How To Sell On EBay
[Revised December 4, 2008.]
I've gotten a lot of hits lately on my EBay FAQ, and there seems to be interest in an FAQ for new sellers. Feel free to use the comments to offer feedback.
Q: How should I set my starting price?
Browse similar auctions. Use the "Completed Listings Only" search function to compare bidding patterns. Generally speaking, a lower starting price will attract more bidders. And you don't have to worry about people thinking your item must be flawed if your minimum is too low; many sellers use low minimums and rely on the market to establish a fair price. It's common because it usually works.
Q: When is the best time to start my auction?
Weekends, between 8:00 PM and midnight Eastern Time.
Q: Should I use "Buy It Now"?
Maybe. This is a neat feature that can benefit everyone involved. What you have to realize, however, is you're setting two different prices for your item; so now, in addition to competing with other sellers, you're also competing with yourself. A "Buy It Now" price of $69.99 might be reasonable compared to what similar items are selling for; but if your minimum bid is only $14.99, I guarantee you'll attract a cheapskate who isn't willing to pay the market value but hopes he can win your item for only $14.99. He'll place a bid, which causes the "Buy It Now" option to disappear for everyone else, and then he'll drop out of the bidding before it reaches a reasonable price.
Remember that bidding is free, so people have nothing to lose placing dozens of unreasonably low bids. If they get outbid, they simply shrug and move on; and if they win, they get your item for a steal. You need to set your "Buy It Now" price low enough to attract serious buyers; but if you're going to pay that fee, you can't set your opening bid so low that it attracts penny-pinchers.
Q: Should I set a reserve price?
No. If you have a minimum selling price, that should be your starting price. Using a reserve simply tells bidders that you're not being forthright, and many bidders will ignore your auction altogether. You also risk attracting bidders who will bid repeatedly until they discover your reserve limit; and once they do, they'll realize they didn't really want to pay that much and they'll retract their bids or refuse to pay. Regardless of what anyone tells you, there is absolutely no reason to use a reserve, ever. It's like Priority Mail, which costs more than First Class but often takes longer to deliver. It's a special service that is, at best, equal to the standard service; but as long as folks keep paying for it, eBay will continue to offer it. Don't use it.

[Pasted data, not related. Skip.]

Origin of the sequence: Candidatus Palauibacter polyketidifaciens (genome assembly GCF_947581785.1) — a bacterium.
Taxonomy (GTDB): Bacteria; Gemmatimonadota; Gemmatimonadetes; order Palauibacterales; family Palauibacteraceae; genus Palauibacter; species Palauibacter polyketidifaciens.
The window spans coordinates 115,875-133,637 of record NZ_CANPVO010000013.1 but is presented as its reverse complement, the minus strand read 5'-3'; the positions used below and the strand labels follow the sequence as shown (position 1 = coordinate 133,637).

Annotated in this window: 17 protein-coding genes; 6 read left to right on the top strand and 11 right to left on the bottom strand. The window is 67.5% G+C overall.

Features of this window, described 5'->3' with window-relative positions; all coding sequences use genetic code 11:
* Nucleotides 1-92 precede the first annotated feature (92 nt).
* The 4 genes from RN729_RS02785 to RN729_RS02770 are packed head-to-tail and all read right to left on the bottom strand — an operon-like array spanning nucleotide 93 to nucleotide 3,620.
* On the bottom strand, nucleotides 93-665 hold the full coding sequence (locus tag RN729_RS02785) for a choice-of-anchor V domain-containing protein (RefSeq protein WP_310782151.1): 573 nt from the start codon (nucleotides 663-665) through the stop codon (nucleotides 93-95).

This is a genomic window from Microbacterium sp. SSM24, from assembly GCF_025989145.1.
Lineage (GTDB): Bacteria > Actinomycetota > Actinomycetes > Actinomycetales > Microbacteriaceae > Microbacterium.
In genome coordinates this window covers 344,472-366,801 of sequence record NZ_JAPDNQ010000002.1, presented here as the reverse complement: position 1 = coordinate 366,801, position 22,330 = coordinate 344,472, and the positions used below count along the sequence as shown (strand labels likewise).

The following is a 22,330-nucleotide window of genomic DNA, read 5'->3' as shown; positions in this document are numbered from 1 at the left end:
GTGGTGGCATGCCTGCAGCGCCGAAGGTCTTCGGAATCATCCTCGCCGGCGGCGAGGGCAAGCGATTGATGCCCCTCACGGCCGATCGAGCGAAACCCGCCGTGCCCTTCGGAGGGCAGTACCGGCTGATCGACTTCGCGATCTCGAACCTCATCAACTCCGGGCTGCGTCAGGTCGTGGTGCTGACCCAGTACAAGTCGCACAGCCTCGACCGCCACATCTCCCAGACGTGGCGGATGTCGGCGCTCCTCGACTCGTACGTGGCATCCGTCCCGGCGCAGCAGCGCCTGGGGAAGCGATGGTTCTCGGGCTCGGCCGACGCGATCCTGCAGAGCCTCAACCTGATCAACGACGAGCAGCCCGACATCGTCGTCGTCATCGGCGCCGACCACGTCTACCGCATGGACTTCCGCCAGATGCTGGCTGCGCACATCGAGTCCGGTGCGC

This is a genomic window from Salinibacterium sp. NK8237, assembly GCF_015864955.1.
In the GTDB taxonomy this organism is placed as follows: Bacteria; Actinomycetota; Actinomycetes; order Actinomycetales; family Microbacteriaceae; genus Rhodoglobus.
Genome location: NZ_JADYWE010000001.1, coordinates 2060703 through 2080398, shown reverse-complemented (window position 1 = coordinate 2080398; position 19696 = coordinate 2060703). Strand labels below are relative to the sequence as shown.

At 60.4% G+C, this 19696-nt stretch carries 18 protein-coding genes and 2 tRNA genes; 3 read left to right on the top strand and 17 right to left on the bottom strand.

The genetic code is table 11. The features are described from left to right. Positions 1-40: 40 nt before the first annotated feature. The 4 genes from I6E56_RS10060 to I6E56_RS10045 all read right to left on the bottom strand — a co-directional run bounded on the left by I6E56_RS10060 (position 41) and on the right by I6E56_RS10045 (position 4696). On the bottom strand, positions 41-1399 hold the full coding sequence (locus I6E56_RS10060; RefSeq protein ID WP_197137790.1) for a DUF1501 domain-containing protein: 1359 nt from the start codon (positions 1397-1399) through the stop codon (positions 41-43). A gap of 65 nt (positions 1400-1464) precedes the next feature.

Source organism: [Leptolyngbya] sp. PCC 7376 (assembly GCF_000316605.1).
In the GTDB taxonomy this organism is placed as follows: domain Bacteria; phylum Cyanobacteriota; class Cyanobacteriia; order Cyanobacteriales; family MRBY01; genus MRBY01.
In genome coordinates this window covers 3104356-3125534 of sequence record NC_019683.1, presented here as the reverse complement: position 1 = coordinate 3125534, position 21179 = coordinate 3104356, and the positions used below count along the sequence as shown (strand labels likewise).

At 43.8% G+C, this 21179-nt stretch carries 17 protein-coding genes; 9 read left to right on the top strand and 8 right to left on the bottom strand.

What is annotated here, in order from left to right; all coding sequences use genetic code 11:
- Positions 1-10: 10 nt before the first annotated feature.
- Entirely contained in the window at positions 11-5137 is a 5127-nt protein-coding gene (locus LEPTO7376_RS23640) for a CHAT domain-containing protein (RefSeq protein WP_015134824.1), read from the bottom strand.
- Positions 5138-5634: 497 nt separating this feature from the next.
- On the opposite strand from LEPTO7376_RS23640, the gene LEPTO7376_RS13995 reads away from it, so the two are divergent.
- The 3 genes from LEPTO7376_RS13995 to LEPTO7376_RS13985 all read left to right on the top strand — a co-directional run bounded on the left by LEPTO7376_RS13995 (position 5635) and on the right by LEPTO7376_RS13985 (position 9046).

Q: Should I offer free shipping?
You'd think this would matter to bidders, but it doesn't. Check similar items in your category. You don't want to be the only seller not offering free shipping; but if you think people will bid more on your item because you've promised free shipping, they won't. You're better off stating a reasonable shipping charge and setting a lower opening price.
Q: How much should I charge for shipping?
Figure out your cost. Remember that "shipping & handling" includes more than postage. Depending on what you're selling, you may have to buy boxes, padded envelopes, packing peanuts, bubble wrap, packing tape, etc. You should also consider the time you'll spend driving to the post office. If you're sending a package outside the country or via registered mail, you'll have to fill out forms. You should also know that it's standard practice to absorb the various fees charged by both eBay and PayPal into your shipping charge.
Make sure you clearly state your shipping charge in your auction. I can't stress this enough. Bidders don't understand how much it costs to sell and ship items via eBay; many of them think "shipping" should include only the cost of postage. This is a frequent area of contention between bidder and sellers, and the only way to avoid trouble is to clearly state your charges up front, before anyone bids.
Q: Should I purchase additional listing features like a second category, bold, gallery, etc.?